Local Restaurant Owner Still Optimistic — The outbreak has been devastating for the restaurant business, but some local owners are making the most of it. Amir Mostafavi, founder of the South Block juice chain, is giving away free fruit to kids in need during the crisis. “We’re going to come out of this as stronger people, as stronger businesses,” Mostafavi told NBC 4. [LinkedIn]
Bayou Bakery Closing Its Takeout Service — “Having persevered for three weeks through the limitations of the current public health situation, Arlington’s Bayou Bakery, Coffee Bar & Eatery is temporarily closing its doors to ‘Call-In, Carry Out’ service on April 1, 2020. Chef/owner David Guas will continue his mission to provide the community and underserved kids and families with free, grab-and-go meals.” [Press Release]
Shuttle Bus Company Helps Collect Food — “FLARE, an amenity electric shuttle service, along with the Aurora Highlands Civic Association, collected and delivered over 800 lbs. of food donations from the Crystal City area for the Arlington Food Assistance Center on Saturday, March 21, and announced that food collection efforts will continue in the Crystal City area starting today.” [Press Release]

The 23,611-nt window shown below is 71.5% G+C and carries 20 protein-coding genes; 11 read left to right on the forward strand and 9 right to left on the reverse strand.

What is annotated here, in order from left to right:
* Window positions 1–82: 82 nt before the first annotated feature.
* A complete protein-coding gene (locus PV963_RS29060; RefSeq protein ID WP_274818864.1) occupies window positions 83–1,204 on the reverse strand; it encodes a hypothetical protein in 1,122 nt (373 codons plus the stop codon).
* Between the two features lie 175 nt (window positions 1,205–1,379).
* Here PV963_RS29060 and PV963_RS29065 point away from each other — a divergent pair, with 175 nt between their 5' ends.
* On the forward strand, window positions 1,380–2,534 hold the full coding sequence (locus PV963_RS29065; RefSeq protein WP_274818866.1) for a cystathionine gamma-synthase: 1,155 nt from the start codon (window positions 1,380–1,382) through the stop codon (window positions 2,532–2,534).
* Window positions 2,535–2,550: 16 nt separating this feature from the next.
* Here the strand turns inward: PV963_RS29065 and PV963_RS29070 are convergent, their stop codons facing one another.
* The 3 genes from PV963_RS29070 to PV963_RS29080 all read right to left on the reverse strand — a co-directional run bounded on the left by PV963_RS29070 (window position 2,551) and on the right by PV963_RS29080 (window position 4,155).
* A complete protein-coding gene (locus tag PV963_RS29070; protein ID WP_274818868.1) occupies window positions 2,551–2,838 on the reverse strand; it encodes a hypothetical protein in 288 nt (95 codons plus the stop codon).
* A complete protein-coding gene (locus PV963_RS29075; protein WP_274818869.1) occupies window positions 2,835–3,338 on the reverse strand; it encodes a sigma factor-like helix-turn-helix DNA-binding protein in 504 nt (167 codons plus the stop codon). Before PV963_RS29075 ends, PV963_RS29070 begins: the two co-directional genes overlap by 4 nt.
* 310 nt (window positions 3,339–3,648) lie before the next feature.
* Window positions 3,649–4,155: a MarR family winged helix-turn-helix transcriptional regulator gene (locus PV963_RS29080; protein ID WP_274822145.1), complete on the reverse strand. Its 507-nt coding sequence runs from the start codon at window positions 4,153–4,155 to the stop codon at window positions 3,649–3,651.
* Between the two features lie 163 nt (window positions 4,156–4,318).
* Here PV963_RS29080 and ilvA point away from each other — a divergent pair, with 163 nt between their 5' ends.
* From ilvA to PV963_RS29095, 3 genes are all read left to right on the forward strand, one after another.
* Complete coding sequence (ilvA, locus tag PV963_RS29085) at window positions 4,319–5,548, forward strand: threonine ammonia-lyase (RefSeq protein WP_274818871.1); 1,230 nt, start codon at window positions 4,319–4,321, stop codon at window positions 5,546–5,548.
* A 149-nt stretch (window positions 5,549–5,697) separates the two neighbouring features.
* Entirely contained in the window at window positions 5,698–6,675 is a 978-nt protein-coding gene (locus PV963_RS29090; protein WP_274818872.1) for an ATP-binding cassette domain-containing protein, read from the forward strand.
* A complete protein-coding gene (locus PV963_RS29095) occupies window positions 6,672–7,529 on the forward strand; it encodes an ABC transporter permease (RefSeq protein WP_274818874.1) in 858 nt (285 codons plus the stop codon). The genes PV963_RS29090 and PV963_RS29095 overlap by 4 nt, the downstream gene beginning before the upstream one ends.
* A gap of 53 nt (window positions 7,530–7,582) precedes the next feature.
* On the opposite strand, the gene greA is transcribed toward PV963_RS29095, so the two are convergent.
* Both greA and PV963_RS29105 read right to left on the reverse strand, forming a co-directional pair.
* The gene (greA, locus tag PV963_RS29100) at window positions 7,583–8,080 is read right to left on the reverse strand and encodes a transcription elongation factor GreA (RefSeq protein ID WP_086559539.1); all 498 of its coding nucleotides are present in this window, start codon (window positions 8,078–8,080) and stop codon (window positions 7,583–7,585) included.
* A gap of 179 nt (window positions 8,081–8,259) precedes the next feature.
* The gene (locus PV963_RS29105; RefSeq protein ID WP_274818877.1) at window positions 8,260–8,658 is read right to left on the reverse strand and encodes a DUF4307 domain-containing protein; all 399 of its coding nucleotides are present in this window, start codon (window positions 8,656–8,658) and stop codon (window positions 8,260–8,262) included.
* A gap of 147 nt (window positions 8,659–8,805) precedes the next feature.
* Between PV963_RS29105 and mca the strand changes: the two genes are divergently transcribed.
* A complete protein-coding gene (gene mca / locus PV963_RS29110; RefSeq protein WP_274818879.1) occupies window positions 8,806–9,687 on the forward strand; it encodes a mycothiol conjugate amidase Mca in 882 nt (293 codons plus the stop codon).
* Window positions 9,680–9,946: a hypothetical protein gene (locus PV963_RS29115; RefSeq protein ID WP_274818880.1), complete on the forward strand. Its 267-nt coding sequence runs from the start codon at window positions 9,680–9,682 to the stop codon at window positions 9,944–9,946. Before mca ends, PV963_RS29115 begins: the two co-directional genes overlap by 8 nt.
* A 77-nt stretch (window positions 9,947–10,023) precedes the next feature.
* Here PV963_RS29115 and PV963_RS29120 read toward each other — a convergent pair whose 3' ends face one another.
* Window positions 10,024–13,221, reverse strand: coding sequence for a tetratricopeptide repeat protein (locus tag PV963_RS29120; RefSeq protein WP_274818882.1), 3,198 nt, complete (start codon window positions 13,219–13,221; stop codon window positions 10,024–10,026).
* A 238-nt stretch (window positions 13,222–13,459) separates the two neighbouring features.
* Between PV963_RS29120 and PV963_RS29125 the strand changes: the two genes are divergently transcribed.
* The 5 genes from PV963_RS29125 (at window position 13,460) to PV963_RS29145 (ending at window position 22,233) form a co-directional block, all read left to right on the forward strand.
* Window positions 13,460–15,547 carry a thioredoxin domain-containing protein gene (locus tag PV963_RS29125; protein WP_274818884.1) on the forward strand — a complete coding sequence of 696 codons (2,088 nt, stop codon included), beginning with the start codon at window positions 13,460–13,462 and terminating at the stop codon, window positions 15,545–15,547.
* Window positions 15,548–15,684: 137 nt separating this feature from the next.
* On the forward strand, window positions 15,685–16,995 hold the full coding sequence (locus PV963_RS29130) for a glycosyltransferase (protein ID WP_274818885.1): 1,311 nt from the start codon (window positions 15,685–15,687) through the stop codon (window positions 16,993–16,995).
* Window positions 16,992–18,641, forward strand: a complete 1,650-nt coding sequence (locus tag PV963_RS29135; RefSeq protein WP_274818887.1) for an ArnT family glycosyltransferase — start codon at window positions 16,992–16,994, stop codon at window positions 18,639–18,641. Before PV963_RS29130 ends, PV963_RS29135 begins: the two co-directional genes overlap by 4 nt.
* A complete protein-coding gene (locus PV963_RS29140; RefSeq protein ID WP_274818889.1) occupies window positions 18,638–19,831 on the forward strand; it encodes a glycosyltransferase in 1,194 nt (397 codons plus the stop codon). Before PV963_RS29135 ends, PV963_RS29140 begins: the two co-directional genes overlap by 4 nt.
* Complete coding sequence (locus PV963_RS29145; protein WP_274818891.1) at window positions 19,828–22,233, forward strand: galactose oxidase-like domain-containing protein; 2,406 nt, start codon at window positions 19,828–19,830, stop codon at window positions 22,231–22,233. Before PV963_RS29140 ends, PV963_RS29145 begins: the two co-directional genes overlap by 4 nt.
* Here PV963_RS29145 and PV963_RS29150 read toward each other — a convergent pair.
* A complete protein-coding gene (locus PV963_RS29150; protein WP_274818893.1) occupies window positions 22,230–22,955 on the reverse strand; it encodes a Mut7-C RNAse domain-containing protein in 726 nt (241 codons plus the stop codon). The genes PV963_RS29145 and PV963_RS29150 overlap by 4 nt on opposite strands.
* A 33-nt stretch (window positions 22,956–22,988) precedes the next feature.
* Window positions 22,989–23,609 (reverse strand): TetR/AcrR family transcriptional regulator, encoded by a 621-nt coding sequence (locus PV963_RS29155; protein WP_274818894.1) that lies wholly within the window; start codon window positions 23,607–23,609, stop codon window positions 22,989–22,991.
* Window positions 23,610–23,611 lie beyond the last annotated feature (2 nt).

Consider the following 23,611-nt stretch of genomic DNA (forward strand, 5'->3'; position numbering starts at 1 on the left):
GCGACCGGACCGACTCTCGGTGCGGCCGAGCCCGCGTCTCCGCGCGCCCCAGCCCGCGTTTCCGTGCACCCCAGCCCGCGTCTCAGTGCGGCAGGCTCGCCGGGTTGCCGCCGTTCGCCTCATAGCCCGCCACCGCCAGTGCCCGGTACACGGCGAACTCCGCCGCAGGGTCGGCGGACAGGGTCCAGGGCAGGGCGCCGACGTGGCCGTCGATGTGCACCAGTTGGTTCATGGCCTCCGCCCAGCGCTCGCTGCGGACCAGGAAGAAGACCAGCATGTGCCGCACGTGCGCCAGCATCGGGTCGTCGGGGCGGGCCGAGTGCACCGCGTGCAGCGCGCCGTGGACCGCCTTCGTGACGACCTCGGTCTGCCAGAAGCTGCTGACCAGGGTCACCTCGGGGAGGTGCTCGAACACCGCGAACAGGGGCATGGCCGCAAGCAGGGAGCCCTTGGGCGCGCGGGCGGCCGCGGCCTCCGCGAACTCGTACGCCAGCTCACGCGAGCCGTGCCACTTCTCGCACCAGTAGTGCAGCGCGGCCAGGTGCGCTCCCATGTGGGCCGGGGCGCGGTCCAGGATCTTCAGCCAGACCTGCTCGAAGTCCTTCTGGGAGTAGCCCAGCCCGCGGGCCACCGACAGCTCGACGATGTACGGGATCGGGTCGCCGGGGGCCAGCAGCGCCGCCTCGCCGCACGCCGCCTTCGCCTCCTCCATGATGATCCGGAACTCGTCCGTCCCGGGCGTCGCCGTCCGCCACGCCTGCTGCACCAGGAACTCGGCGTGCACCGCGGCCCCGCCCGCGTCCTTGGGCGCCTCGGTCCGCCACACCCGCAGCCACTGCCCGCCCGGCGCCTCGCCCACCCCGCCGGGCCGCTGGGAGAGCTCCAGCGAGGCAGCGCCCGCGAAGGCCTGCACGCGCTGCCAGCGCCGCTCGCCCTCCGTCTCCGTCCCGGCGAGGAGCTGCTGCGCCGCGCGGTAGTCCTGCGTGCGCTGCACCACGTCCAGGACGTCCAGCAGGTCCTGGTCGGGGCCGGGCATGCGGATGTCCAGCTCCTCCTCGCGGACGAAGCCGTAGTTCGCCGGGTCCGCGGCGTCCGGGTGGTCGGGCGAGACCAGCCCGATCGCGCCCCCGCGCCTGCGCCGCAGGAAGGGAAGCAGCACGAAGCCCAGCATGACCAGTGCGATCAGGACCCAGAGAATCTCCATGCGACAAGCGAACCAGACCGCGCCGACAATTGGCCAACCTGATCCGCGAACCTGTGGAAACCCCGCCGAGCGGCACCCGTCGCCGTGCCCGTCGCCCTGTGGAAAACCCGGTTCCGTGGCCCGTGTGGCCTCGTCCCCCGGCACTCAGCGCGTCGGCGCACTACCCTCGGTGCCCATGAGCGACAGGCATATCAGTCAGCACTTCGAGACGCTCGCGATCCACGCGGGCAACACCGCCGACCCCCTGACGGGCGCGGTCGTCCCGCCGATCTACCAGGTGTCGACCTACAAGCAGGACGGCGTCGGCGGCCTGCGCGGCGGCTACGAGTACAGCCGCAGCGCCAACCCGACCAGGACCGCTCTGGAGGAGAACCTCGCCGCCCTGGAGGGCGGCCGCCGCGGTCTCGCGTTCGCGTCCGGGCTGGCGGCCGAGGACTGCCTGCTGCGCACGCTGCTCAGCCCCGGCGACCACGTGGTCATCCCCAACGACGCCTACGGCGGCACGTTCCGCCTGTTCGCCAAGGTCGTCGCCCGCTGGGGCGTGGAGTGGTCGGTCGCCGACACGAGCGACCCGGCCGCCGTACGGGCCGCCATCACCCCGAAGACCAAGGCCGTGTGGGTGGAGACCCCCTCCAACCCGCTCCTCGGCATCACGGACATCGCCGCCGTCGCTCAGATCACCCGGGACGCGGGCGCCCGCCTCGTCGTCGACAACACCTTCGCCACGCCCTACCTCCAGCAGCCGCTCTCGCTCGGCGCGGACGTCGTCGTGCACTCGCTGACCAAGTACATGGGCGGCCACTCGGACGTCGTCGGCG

Photo courtesy Allison Bredbenner
As of noon Monday, the number of known coronavirus cases in Arlington again increased — to 34 cases from 26 cases on Sunday and 17 on Friday, according to the Virginia Dept. of Health. Some of those are suspected cases of community transmission, which cannot be traced back to travel abroad or contact with a person known to be infected.
At the Arlington County Board meeting on Saturday, Arlington County Health Director Dr. Reuben Varghese provided an update on the county’s response to the COVID-19 outbreak.